Pomegranate juice is a delicious hassle-free way to include an anti-inflammatory food in your diet. Its inflammation fighting ability has even been employed to treat hypertensive patients.31 Pomegranates contain phytochemicals that can help suppress inflammatory signalling in colon cancer cells. In other words, they could be important to prevent tumor cells from proliferating.32
The polyhydroxylated fatty alcohols (PFAS), polysterols, and flavonoids found in avocado are anti-inflammatory in nature. They help you stop the synthesis of prostaglandins, a significant contributor to inflammation.33 This is why avocados are recommended for people at risk of heart diseases and arthritis.
The phenolic compounds such as flavonols and procyanidins in grapes may help you reduce inflammation. A research has pointed out that procyanidins might inhibit proinflammation factors.34 The polyphenols in the muscadine variety of grapes are effective in reducing inflammation in the eye. This is why your mother told you to eat grapes for your eyes.
Bromelain, the enzyme complex unique to pineapple, can modulate inflammatory changes.35 It has immune-modulating abilities, by which it regulates the immune response, preventing unwanted inflammation.36
This delicious fruit has a modulatory effect on pro-inflammatory C-reactive protein and RANTES (regulated on activation, normal T expressed and secreted). RANTES is a member of the 8-kDa cytokine family, which can act as a mediator of acute and chronic inflammation. Thus, cherries are valuable for the management and prevention of inflammatory diseases.37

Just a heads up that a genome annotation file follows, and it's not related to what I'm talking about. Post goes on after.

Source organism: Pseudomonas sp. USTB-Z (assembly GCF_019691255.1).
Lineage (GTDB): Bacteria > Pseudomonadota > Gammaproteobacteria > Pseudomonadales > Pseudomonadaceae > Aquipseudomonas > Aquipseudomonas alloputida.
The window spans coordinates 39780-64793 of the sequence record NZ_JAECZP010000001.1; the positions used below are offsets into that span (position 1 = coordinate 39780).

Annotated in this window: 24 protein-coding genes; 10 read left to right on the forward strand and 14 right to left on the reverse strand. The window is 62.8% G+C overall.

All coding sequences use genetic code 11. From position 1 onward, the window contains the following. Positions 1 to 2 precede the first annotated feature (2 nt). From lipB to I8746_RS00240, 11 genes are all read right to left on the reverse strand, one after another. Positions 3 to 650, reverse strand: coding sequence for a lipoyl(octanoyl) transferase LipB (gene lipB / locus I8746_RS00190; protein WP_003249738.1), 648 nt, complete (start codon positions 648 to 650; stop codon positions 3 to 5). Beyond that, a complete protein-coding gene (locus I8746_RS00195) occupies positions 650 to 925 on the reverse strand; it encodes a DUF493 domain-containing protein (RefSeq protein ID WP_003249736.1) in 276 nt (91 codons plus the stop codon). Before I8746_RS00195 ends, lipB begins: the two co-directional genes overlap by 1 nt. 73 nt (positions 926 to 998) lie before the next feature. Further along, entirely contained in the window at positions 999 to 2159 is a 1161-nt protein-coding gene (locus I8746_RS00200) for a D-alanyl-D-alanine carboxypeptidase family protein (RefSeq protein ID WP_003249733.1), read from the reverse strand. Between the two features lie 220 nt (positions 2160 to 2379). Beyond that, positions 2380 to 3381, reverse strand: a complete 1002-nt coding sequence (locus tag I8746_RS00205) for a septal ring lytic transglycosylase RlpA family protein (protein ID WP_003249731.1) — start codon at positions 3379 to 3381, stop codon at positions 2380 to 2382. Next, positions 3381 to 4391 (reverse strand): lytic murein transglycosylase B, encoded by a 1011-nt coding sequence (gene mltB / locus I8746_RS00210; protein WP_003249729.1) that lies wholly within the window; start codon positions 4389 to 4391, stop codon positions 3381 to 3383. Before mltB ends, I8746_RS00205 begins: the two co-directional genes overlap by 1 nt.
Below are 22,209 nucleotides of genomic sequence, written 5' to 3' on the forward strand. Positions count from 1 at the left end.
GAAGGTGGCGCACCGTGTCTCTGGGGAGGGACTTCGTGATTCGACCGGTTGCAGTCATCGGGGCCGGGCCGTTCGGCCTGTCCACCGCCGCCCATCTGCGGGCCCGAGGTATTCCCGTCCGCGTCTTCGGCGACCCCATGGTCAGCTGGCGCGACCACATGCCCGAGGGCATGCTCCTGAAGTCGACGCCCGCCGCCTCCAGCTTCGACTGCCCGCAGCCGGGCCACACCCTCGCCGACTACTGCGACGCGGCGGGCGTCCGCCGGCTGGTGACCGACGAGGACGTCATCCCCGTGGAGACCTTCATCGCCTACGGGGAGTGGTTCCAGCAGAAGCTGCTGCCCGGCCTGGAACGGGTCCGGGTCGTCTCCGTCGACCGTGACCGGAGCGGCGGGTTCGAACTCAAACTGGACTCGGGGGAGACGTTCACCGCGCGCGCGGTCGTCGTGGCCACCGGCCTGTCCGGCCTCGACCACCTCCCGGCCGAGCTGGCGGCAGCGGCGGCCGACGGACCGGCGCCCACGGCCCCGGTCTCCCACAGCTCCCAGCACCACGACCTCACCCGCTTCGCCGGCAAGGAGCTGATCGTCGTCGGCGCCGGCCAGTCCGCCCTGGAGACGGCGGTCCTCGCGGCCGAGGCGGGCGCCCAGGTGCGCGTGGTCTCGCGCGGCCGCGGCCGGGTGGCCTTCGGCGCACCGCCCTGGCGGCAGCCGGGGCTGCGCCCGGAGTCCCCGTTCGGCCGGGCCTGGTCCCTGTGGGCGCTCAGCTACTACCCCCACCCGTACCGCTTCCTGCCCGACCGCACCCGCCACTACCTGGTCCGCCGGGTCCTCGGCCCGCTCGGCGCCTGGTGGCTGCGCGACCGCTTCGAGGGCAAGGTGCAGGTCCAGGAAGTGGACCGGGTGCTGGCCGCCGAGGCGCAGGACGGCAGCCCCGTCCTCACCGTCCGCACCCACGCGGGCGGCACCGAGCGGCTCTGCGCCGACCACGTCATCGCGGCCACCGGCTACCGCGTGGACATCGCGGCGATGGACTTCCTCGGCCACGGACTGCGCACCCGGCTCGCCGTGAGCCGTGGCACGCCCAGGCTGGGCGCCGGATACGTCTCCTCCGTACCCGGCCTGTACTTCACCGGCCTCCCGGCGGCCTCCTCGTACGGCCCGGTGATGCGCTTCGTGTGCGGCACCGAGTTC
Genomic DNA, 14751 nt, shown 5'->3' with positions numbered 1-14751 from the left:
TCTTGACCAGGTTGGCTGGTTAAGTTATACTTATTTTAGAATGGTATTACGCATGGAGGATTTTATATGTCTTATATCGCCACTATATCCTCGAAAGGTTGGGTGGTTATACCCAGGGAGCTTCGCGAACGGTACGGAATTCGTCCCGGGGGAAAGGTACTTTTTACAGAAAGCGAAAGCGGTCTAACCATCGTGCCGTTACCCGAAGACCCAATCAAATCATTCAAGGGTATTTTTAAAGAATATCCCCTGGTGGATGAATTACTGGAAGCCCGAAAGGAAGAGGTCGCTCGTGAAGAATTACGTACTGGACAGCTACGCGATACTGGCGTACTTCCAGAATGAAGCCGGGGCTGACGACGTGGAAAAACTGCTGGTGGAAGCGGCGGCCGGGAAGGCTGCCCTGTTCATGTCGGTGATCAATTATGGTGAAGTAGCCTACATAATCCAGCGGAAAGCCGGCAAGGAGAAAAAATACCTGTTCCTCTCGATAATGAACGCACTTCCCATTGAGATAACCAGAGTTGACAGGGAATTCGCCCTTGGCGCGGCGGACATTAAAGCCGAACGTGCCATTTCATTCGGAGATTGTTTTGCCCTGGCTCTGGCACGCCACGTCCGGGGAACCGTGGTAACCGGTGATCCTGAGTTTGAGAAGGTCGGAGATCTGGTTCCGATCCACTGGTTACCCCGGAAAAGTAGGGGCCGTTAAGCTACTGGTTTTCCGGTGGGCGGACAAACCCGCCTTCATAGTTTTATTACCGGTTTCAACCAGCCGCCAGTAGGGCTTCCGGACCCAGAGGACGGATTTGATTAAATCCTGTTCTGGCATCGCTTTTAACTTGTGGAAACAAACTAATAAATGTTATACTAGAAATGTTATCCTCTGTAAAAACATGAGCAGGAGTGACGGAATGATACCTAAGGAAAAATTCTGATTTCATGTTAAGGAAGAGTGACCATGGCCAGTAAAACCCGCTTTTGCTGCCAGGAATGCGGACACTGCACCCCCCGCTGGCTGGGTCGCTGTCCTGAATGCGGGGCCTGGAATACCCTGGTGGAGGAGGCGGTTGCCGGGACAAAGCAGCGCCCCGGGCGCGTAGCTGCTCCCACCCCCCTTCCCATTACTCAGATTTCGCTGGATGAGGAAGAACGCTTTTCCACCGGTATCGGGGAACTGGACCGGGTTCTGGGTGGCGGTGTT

A research has suggested that daily consumption of tart cherries may attenuate inflammatory and oxidative responses to exercise-induced muscle damage, leading to faster recovery after exercise bouts.38
Is this your favorite snack? Well, good choice. These nutritious nuts are rich in the omega-3 fatty acid called alpha-linoleic acid which can lower the level of C-reactive protein, which increases in inflammatory diseases such as arthritis.39 They can also reduce free radical damage, which induces inflammation and puts the body under oxidative stress.40 Having walnuts will give you not just anti-inflammatory benefits but also many other benefits for your skin, hair, and overall health.
This is the most popular and powerful spice of all. But, how does it help you with inflammation? Curcumin, an antioxidant in turmeric, is responsible for its anti-inflammatory properties. Curcumin is capable of interacting with numerous molecular targets linked to inflammation.41 This agent can also regulate various factors like cytokines, redox status, and enzymes that are associated with inflammation.42